September 16, 2019

How to Age Well

“I’ve driven through the coal-rich soils of Victoria’s Latrobe Valley, past the apocalyptic towers of Yallourn power station to Maffra, a dairy town set amid farm-studded flatlands that sweep in a panoramic rise up to the serried peaks of Australia’s Great Dividing Range.

This is Karla McKinlay country.

On the undulating bitumen of the Maffra backroads, the 72-year-old retired anaesthetist has honed a physique that allows her to do things many people 50 years her junior would find impossible. Last year she completed the Ironman World Championships in Kona, Hawaii. For the uninitiated, that’s a 3.8-kilometre swim and 180-kilometre bike ride, topped off with a marathon across the unforgiving windswept south-eastern tip of Oahu Island.

McKinlay greets me at the door of her modest house. She is elfin, clad in sports gear, and sprouts a shock of white hair above a steely gaze that reeks of determination. Across the kitchen table she gives clues to where all that grit comes from.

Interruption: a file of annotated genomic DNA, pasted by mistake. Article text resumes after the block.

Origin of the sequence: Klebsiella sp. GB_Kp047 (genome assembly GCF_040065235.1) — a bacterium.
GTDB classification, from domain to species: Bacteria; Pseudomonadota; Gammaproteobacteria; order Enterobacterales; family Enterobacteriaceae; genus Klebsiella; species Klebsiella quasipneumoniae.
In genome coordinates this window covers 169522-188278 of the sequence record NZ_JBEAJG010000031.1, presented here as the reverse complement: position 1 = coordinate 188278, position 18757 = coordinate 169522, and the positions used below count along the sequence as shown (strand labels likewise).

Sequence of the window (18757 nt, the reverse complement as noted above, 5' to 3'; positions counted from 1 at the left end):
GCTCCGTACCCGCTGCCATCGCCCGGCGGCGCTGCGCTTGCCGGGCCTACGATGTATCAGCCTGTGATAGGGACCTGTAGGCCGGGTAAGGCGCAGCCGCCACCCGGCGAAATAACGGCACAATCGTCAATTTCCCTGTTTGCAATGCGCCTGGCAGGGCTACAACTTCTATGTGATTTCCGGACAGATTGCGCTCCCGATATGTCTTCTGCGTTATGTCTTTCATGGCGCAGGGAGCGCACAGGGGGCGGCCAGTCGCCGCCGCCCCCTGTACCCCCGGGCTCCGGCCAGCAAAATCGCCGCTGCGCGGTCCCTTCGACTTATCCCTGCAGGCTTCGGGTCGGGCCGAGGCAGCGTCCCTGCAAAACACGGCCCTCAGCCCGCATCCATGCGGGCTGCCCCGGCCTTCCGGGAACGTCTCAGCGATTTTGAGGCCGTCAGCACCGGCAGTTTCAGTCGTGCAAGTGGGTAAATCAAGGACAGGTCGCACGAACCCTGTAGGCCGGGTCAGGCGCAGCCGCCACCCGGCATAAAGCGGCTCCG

“When I was a kid I was always top of the class at school, but in sport, although I was sporty and I made the school team, I was never number one,” she says.

Our chitchat takes in an almanac of sporting achievement that would seem to have made up for the deficiency: 19 Ironman races since the age of 63; first Australian female over 70 to complete Kona; fastest time of 12 hours 54 minutes. To give perspective, that’s more than an hour faster than the time set by Australia’s younger, and famously fit former prime minister, Tony Abbott, in his debut ironman competition in 2010.”

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